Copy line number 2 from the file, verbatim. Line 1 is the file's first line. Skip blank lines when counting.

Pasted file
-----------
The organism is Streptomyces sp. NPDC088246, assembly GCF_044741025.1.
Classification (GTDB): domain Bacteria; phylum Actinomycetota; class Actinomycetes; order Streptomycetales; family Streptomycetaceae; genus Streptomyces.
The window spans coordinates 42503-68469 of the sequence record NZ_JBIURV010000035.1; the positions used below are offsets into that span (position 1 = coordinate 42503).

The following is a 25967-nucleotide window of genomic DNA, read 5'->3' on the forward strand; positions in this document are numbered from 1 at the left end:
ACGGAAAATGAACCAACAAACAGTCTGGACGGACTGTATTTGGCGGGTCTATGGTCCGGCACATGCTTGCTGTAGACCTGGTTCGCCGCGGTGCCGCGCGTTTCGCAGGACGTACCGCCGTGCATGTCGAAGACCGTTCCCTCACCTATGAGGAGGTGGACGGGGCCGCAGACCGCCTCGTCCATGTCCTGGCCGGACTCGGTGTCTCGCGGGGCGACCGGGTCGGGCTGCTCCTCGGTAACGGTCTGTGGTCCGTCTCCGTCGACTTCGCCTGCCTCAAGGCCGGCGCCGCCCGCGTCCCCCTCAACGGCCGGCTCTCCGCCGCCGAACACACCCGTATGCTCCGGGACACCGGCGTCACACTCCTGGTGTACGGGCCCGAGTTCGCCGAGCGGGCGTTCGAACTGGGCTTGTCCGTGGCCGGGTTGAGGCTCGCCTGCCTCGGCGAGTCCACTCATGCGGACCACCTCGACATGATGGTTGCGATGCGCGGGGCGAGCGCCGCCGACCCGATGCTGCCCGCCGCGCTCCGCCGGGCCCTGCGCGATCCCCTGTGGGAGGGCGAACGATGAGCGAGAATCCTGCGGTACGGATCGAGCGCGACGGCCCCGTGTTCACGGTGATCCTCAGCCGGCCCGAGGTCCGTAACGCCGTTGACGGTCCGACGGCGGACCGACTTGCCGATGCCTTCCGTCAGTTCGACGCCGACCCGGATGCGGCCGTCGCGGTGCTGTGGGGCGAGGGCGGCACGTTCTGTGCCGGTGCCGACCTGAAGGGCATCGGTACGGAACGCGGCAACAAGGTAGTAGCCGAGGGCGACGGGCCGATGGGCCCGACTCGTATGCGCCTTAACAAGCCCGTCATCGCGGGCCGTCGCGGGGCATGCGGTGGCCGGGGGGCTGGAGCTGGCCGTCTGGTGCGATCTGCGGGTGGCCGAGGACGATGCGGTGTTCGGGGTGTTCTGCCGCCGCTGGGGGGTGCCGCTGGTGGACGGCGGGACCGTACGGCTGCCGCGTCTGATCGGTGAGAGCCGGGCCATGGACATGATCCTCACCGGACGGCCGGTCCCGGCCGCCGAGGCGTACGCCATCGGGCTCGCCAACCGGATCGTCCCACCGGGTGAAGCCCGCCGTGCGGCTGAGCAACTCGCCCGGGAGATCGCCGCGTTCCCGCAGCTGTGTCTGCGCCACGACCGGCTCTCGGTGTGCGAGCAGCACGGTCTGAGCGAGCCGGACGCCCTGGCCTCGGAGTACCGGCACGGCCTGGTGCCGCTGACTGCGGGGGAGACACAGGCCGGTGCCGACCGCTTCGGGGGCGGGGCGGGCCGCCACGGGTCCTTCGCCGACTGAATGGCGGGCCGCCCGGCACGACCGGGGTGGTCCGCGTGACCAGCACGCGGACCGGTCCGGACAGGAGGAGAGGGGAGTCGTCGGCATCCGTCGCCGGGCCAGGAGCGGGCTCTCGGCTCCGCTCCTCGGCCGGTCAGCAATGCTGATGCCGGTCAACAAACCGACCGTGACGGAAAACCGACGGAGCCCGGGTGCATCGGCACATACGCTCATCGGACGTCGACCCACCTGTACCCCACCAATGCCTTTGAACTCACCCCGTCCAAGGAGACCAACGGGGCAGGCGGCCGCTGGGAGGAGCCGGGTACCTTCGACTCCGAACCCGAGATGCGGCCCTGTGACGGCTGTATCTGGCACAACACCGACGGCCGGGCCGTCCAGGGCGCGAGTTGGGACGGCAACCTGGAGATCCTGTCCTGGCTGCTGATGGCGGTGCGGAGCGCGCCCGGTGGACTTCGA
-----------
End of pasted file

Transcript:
Classification (GTDB): domain Bacteria; phylum Actinomycetota; class Actinomycetes; order Streptomycetales; family Streptomycetaceae; genus Streptomyces.